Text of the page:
Tuesday, May 17, 2016

Bomb in the beehive

Monday evening, the Louisiana State Capitol building had to be evacuated after what police termed a "credible" bomb threat was called in to them.  "Credible" is a funny word to use to describe someone's "visions from God" but OK. 
A male caller told the Baton Rouge Police Department that “he’s having visions from God that bombs are being placed in the State Capitol,” said Baton Rouge Police Cpl. L’Jean McKneely Jr.

The caller has also repeatedly placed calls to the Police Department since the first call was made and hangs up, McKneely said.
We might forgive our prophet if the "bomb" in his visions actually had turned out to be Cameron Henry's budget. The Lord's revelations are always tricky to interpret after all. And a budget proposal that forced the House to choose between horrific unacceptable cuts to state hospital services for the poor or fully funding the TOPS program is a pretty suspicious package.  Fortunately the lawmakers on hand had already managed to defuse that device.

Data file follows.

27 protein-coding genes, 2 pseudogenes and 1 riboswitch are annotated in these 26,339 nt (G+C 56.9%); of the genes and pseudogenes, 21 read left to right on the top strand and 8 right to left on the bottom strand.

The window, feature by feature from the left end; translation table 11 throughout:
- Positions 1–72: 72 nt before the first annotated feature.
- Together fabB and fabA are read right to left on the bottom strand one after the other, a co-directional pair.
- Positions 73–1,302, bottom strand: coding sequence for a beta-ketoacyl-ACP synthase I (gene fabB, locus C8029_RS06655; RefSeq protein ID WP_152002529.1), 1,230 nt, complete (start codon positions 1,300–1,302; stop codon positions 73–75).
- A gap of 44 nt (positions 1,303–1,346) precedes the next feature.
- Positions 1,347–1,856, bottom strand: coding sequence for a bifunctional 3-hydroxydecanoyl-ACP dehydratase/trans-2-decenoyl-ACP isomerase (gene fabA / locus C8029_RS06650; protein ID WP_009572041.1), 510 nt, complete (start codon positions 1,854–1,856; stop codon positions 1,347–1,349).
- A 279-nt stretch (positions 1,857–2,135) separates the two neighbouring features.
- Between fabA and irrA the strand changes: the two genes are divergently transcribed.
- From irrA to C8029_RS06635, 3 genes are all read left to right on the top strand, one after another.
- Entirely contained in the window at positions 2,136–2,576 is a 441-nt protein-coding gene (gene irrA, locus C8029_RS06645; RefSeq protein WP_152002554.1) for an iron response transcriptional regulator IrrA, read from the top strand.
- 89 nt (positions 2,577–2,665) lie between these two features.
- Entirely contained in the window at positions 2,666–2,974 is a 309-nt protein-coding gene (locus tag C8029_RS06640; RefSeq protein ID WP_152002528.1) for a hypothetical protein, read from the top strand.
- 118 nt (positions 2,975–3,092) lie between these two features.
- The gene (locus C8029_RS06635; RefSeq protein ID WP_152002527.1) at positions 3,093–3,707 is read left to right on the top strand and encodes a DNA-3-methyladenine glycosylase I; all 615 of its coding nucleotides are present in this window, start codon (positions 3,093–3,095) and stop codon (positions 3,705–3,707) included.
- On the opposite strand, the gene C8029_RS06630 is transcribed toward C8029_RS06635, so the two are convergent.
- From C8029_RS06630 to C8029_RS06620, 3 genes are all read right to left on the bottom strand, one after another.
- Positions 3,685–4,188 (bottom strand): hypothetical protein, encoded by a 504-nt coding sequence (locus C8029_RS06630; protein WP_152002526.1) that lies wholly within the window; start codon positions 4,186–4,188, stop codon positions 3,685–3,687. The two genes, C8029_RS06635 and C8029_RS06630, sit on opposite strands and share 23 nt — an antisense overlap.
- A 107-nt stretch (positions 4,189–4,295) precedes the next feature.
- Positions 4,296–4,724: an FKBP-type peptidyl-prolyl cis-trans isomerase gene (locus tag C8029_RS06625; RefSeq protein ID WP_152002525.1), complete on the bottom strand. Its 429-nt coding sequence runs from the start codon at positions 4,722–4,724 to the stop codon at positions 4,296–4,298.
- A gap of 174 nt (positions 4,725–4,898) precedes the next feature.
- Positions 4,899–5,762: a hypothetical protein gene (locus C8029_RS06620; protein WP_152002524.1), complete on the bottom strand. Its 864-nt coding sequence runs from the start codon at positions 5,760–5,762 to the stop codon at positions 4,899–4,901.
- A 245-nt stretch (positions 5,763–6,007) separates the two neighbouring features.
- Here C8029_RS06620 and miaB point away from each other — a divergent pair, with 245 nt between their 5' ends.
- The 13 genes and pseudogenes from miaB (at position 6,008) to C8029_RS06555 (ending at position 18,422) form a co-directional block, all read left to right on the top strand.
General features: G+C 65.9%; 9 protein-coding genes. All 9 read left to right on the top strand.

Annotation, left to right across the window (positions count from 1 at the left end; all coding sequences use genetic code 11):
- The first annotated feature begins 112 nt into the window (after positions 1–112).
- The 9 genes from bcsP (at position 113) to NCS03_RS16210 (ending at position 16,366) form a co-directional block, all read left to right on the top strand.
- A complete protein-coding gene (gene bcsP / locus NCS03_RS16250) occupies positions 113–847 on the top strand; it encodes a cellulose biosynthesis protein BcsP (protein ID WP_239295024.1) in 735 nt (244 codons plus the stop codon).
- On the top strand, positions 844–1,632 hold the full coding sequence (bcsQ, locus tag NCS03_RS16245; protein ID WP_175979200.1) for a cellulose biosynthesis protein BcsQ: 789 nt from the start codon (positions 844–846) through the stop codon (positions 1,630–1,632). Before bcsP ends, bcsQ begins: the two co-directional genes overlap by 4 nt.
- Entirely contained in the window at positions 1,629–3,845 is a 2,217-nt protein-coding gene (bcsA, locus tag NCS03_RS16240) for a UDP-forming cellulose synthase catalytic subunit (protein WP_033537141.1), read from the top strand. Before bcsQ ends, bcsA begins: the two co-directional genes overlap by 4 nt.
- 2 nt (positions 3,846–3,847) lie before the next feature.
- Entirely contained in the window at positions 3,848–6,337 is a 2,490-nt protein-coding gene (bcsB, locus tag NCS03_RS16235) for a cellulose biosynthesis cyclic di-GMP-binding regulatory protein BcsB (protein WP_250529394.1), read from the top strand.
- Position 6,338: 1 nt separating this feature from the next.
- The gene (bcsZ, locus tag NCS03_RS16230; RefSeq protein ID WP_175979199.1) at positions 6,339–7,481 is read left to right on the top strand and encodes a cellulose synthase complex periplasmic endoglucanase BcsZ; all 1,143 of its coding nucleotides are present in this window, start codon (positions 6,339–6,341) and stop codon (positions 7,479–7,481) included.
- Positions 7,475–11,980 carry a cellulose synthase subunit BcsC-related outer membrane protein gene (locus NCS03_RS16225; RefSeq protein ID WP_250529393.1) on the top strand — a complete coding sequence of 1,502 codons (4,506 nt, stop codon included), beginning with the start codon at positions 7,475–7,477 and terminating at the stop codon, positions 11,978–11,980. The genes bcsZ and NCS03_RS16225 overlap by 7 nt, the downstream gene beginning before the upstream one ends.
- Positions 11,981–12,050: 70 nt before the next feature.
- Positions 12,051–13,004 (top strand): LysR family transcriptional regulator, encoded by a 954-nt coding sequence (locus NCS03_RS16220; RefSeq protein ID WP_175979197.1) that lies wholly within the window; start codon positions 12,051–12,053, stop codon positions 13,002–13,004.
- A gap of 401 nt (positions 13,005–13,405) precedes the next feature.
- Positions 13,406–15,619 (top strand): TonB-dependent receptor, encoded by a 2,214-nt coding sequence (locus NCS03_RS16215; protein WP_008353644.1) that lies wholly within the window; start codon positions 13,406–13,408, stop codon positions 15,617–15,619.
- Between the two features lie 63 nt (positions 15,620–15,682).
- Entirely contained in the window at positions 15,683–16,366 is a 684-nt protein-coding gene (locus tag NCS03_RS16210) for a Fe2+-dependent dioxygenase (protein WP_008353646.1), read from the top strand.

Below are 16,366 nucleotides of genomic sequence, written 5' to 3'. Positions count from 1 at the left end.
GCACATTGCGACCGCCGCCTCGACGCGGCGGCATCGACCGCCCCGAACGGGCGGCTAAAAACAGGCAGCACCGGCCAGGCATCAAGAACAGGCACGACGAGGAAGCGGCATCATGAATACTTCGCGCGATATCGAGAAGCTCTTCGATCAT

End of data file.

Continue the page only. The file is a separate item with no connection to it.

But in a Thursday night vote, House members narrowly voted in favor of cutting $72 million from TOPS to shore up funding for the public-private hospital contracts to run the safety net health care services, including those that host medical training programs. An effort to partially reverse that move, giving half of the money back to TOPS, was defeated Friday afternoon.

“For this session, the priority of health care and our hospitals takes precedence over TOPS,” said Rep. Rob Shadoin, R-Ruston. “We’re going to fund TOPS — maybe not at the level that some people want, but it’s not going away. The hospitals, on the other hand, might.”